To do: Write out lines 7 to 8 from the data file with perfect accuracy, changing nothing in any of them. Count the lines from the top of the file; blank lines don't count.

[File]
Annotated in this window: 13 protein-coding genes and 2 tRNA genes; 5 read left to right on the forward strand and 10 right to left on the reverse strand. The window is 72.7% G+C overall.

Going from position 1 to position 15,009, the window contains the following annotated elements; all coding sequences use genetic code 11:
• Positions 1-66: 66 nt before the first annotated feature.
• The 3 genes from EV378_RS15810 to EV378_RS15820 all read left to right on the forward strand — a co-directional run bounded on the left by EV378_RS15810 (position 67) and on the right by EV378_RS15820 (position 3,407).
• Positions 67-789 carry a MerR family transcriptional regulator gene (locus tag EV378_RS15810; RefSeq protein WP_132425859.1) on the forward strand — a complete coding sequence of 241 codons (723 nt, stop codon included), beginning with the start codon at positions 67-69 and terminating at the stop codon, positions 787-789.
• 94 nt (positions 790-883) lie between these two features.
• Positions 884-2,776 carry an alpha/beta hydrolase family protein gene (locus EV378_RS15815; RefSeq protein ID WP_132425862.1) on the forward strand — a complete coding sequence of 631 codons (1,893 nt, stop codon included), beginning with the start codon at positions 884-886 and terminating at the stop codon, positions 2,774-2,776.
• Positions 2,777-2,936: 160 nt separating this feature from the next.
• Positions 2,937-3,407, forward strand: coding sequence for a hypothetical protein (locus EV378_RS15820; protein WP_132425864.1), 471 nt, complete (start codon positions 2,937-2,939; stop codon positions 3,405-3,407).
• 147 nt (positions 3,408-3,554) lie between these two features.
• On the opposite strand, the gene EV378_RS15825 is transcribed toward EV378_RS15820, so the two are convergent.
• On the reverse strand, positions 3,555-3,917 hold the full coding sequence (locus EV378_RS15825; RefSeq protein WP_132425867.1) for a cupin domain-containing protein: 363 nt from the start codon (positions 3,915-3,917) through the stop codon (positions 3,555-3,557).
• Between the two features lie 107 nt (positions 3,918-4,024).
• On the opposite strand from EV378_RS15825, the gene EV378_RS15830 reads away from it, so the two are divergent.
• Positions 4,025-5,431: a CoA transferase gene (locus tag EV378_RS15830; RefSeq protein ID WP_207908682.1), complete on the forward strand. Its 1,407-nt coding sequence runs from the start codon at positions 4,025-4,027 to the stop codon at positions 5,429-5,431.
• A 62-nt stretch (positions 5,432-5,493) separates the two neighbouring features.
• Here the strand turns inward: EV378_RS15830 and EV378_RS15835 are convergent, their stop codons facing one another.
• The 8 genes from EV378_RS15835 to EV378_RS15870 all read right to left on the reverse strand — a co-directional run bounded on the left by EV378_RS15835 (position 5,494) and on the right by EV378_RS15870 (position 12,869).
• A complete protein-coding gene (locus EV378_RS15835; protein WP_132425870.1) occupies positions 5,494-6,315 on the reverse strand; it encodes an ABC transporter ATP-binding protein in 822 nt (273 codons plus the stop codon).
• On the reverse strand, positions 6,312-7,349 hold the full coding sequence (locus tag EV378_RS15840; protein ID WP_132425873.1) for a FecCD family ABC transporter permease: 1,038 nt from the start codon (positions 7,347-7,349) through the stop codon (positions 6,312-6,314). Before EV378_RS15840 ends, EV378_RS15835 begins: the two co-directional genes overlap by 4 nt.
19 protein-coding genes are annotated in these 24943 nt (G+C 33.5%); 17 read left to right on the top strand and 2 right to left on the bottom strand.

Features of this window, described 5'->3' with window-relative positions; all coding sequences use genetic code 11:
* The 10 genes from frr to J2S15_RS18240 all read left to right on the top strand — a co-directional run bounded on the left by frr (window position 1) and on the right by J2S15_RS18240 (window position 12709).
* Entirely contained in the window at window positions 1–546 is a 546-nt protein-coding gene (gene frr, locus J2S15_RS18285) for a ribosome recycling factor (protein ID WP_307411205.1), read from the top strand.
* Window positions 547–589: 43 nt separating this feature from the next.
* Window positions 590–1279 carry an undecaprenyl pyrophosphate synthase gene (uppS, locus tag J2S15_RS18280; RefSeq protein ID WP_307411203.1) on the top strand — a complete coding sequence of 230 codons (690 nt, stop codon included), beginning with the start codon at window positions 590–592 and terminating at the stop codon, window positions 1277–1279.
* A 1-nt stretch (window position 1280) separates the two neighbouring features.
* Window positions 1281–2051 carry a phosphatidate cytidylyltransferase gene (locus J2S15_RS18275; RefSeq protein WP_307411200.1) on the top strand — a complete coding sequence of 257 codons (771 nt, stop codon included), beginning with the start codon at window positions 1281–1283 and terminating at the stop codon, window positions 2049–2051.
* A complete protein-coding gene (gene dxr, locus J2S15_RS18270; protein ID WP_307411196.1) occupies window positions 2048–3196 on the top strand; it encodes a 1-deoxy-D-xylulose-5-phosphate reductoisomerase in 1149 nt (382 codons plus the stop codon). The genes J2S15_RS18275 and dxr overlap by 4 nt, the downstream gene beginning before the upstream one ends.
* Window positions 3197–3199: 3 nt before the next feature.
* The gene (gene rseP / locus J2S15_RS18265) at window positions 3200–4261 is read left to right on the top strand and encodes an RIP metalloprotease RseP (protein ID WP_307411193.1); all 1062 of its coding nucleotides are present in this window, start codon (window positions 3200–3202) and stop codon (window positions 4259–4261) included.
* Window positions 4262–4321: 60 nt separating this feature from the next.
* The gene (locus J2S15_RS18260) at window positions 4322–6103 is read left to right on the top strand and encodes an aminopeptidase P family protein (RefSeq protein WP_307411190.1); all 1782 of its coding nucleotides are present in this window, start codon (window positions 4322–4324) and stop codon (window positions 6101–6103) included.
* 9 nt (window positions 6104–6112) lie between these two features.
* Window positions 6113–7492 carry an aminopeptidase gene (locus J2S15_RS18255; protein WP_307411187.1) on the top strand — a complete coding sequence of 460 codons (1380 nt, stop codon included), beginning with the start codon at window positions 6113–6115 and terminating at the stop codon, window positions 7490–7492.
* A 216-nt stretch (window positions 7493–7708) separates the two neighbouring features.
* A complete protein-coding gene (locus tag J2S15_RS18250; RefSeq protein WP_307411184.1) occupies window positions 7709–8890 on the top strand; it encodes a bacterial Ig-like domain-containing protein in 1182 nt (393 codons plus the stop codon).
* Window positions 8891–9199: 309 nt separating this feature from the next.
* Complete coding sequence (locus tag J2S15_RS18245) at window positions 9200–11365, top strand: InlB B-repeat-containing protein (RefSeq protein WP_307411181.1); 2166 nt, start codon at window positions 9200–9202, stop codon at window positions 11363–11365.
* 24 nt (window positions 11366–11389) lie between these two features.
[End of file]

• Positions 884-2,776 carry an alpha/beta hydrolase family protein gene (locus EV378_RS15815; RefSeq protein ID WP_132425862.1) on the forward strand — a complete coding sequence of 631 codons (1,893 nt, stop codon included), beginning with the start codon at positions 884-886 and terminating at the stop codon, positions 2,774-2,776.
• Positions 2,777-2,936: 160 nt separating this feature from the next.